She shouts at the living room as she shoves Jack’s waffle down the garbage disposal. Jack appears with a blanket wrapped around him. During the time we were with the Kelly family, we never did see Jack eat anything.
Mom hands him his lunch container and says,
“Here, take this and get in the car. You too Kevin.” Mom picks up her car keys.
“Well that’s about it,” she tells us.
Tom and I slowly begin to pack up our equipment.
We were bidding our good-byes when the phone rang. Mom ran to the counter and picked it up.
“I’m late,” she informs the caller. “Yeah, whole grain waffles, juice, milk. Hey, I’ve got to go. Talk to you this afternoon.”
She hangs up and turned to Tom and me.
“My mother-in-law,” she explains. “Calls almost every morning to see if the kids have had a good breakfast.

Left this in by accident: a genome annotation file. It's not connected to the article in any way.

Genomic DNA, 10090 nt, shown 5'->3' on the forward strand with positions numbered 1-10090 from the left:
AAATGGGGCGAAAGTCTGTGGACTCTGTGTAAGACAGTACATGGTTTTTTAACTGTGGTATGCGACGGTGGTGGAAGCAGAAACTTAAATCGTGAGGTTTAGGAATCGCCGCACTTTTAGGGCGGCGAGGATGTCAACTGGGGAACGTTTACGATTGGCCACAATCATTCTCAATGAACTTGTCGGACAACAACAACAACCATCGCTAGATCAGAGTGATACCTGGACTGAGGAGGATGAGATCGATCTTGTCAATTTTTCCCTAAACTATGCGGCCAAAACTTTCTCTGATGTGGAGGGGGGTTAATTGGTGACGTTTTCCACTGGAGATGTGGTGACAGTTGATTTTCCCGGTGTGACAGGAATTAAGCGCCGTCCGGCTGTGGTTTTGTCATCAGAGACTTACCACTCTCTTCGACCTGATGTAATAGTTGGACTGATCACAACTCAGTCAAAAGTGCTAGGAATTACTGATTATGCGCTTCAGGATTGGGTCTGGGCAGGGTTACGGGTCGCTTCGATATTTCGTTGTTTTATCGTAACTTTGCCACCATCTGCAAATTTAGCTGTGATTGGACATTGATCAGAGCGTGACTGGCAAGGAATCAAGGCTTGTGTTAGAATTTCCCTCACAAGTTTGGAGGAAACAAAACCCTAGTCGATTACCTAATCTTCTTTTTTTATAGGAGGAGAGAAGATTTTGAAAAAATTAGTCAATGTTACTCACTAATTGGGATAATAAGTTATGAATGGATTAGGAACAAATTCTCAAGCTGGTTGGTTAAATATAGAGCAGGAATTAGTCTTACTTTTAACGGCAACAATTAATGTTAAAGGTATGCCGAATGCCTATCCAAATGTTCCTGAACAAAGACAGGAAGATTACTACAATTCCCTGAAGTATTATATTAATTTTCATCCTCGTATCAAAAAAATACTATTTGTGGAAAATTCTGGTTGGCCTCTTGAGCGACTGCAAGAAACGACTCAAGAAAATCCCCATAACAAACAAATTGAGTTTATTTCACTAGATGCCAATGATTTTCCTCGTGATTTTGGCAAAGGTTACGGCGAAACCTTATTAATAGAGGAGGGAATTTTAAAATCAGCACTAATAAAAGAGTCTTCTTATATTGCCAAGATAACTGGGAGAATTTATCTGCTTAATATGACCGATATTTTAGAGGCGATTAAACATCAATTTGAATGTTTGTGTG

“My mother-in-law thinks I should stay home with the kids.”
“She doesn’t think I have time to feed them good food when we’re always on the run. What does she know?”
“In her day she fed her kids (my husband being one of them) bacon and eggs in the morning: cholesterol. Just goes to show you!”
“Hey, I’m watching out for my kids. I’m a good Mom.”
We continued to follow various Kelly members in the following days.
We drove with Dad on his way to work stopping at a 7-11 for coffee and a banana.
He told us about Saturday morning breakfast with Kevin and about shopping with his kids, buying cereal like the “stuff he ate when he was a kid.”
We also arrange to observe at Jack’s daycare.
The day we visited Jack’s daycare, the kids were playing outside.
We found Jack sitting on the grass near the edge of the playground area.
“Hey, Jack, remember us?”
I asked walking over to where he sat. Jack nodded.
“What are you doing over here anyway?”
“Eating my lunch.”
Jack looked at first Tom then me.
“I got hungry.”
What We Learned About Families & Breakfast
- Breakfast in today’s American homes has changed as Moms enter the work force.
- There is no time for breakfast. People are eating on the go.